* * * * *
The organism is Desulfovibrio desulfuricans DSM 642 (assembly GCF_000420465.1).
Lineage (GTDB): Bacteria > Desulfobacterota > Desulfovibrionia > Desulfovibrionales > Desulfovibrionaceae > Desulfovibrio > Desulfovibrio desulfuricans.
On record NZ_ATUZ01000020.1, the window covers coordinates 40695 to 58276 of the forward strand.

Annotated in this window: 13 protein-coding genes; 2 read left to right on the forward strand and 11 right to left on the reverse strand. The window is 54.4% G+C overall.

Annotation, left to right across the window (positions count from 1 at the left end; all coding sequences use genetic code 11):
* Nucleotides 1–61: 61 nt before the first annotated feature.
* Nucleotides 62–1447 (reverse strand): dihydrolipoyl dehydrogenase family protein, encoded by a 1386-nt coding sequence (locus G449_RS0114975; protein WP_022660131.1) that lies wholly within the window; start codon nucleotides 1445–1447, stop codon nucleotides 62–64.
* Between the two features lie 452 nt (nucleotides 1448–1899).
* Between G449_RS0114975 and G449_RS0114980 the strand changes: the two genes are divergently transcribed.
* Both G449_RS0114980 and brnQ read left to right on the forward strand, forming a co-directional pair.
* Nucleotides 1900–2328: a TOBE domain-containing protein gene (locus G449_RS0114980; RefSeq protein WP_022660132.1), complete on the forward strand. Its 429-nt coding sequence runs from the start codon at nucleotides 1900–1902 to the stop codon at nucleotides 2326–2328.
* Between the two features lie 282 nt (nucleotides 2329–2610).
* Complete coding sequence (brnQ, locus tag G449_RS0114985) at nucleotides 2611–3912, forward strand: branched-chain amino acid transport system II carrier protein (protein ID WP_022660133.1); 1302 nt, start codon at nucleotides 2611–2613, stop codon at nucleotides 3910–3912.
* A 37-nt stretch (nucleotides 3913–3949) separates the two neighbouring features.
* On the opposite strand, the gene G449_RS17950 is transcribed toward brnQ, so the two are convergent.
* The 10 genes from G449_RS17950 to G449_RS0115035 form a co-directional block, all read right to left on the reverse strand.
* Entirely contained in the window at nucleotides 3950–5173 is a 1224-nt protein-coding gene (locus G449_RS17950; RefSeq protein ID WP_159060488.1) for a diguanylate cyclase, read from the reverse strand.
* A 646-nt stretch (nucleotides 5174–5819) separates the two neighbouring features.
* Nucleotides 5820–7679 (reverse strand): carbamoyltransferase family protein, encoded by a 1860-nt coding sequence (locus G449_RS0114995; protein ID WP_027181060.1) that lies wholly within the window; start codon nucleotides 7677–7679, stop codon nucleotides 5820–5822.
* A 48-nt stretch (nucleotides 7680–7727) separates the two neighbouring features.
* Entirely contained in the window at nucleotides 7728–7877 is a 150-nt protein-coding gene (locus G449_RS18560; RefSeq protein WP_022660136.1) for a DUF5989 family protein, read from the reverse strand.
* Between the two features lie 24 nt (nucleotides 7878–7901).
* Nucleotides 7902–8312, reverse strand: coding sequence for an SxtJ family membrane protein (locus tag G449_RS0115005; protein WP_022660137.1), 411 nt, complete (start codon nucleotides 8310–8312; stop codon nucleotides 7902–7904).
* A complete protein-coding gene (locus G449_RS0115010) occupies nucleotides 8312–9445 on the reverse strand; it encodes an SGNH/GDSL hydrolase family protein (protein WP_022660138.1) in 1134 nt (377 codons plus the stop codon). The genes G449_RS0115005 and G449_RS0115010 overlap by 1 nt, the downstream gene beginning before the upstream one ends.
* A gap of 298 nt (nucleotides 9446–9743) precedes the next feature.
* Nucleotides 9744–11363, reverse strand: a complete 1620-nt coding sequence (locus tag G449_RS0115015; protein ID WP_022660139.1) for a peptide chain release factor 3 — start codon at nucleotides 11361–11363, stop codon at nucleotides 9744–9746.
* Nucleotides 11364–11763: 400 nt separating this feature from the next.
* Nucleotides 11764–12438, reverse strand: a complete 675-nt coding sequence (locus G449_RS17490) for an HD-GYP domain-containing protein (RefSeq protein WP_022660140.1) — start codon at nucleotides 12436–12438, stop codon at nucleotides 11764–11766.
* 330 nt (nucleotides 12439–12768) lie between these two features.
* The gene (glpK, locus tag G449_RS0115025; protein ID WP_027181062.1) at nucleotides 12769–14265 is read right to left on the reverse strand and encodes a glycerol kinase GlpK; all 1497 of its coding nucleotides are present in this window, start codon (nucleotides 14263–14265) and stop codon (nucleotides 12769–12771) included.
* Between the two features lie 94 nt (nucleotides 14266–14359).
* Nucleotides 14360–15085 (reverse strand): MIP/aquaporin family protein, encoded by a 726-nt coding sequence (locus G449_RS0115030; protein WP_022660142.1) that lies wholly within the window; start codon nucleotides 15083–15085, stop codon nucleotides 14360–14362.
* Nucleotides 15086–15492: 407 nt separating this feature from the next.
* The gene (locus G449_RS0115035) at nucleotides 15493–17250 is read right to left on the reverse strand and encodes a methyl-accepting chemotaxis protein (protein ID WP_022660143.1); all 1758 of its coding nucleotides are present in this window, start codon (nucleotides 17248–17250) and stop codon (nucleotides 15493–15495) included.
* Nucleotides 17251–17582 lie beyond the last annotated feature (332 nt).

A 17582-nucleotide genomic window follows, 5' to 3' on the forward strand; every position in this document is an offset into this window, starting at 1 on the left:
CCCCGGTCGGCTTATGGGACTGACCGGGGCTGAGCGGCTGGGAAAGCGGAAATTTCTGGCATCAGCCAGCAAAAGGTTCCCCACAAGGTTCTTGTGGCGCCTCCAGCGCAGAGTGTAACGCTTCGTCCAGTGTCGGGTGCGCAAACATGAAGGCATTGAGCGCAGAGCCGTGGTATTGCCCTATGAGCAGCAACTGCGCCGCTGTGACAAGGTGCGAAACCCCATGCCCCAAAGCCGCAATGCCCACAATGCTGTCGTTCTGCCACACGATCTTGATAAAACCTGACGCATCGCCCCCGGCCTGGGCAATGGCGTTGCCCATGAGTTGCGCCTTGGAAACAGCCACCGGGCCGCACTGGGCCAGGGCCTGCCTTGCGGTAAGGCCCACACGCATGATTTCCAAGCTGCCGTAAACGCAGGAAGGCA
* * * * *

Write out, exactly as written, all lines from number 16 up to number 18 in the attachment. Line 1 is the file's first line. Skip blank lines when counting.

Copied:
* The 10 genes from G449_RS17950 to G449_RS0115035 form a co-directional block, all read right to left on the reverse strand.
* Entirely contained in the window at nucleotides 3950–5173 is a 1224-nt protein-coding gene (locus G449_RS17950; RefSeq protein ID WP_159060488.1) for a diguanylate cyclase, read from the reverse strand.
* A 646-nt stretch (nucleotides 5174–5819) separates the two neighbouring features.